After reading What Went Wrong? The Clash Between Islam & Modernity in the Middle East
by Bernard Lewis and watching Rory Stewart’s The Great Game (incredible dual documentaries on imperialism and Afghan independence) on Netflix (the first is also on YouTube), I continued the theme and watched an installment on one of my favorite natural history series: Wildest Middle East.
Five episodes, five regions: Turkey, Egypt, Jordan, the Caucasus Mountains and Caspian Sea, and Arabian Peninsula (mostly Oman).
Turkey was the most surprising to see images of its countryside. In so many ways it looks like Colorado, complete with Asiatic versions of North American wildlife like wolves and bears. Yet at the coast there is the Mediterranean ecology with sea turtles. Mostly it was one of those things in life where you know of Turkey–where it is, its demographics, its history and culture, its Anatolian shepherds–but seeing it is something completely different. I can’t say what I was expecting. Probably nothing. Probably my brain never attempted to see more than academic facts have showed me.
Yes, the episode featured Anatolian shepherds. While most of the episodes show no evidence of humans besides the occasional ancient ruin that lizards roam around and do their courtship “push ups” (really funny to watch), if I went back and watched the series again I’d probably see one example of traditional human living in each episode: in Turkey the Anatolian herdsmen, in the Caspian the fisherman, in Oman the camel herdsmen, and others.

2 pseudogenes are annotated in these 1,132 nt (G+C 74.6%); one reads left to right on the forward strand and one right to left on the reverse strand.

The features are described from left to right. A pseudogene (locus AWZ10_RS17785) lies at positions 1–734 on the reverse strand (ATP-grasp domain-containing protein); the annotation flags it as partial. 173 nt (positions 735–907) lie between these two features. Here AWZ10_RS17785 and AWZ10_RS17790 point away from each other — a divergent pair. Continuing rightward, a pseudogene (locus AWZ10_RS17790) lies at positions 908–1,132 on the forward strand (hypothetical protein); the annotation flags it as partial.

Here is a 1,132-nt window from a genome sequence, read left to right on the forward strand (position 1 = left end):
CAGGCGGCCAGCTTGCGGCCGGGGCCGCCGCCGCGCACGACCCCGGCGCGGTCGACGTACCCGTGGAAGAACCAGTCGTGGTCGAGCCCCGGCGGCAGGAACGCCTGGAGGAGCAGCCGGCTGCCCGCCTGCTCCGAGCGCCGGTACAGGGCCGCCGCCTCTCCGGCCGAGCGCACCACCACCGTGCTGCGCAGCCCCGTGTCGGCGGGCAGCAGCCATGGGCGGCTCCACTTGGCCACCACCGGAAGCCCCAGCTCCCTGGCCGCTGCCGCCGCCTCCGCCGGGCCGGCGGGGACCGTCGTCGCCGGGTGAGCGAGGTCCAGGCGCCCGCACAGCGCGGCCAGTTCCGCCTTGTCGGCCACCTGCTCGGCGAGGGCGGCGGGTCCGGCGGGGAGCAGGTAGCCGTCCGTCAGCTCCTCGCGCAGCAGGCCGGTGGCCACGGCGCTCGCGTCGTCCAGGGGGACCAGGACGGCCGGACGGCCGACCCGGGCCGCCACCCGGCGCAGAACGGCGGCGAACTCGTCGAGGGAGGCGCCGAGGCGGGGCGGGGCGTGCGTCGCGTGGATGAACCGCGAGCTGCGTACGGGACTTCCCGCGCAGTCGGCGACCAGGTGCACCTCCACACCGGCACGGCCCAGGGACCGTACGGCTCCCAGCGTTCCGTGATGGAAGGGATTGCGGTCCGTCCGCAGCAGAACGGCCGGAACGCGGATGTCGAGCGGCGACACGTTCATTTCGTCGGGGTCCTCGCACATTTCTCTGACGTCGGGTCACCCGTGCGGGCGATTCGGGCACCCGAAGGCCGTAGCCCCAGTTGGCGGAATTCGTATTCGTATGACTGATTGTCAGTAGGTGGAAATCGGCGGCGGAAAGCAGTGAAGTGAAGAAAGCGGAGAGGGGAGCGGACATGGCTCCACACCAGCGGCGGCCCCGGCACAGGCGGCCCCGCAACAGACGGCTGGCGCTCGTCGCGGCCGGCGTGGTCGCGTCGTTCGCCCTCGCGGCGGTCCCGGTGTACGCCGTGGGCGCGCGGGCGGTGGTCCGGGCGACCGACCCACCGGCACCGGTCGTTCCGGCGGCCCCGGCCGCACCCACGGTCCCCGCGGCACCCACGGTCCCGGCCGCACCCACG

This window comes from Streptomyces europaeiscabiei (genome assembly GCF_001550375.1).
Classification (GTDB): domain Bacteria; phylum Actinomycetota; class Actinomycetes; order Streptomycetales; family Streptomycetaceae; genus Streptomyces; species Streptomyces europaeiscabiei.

In terms of presentation, action sequences differ with this series over many other series. Prey versus predator: who will survive? Many shows queue dramatic music and display a gory success on behalf of the predator. Wildest Middle East makes a point to share how hard it is for predators to win–after all, gerbils may not have dramatic toxins and fangs, but they are equipped to more often than not to escape jaws. So often the show has dramatic music–oh no, the critter will die!–and then nope! The smaller critter survives.
Wildest Middle East definitely needs to be re-watched in order to absorb the information and not lose all your concentration in the scenery and watching survival. In addition to the experience by itself, I appreciate the that producers included many facets of nature and not just animals. Certainly animals the the charismatic stars, but many segments caught plants, weather, and geology in various transitions. Do you think of Oman as pure desert? Well, three months of the year the coastal mountains trap the monsoon moisture and the land explodes with greenery.
And now, onward to Wildest Indochina. After I finish a miniseries documenting how BBC Earth documented Life.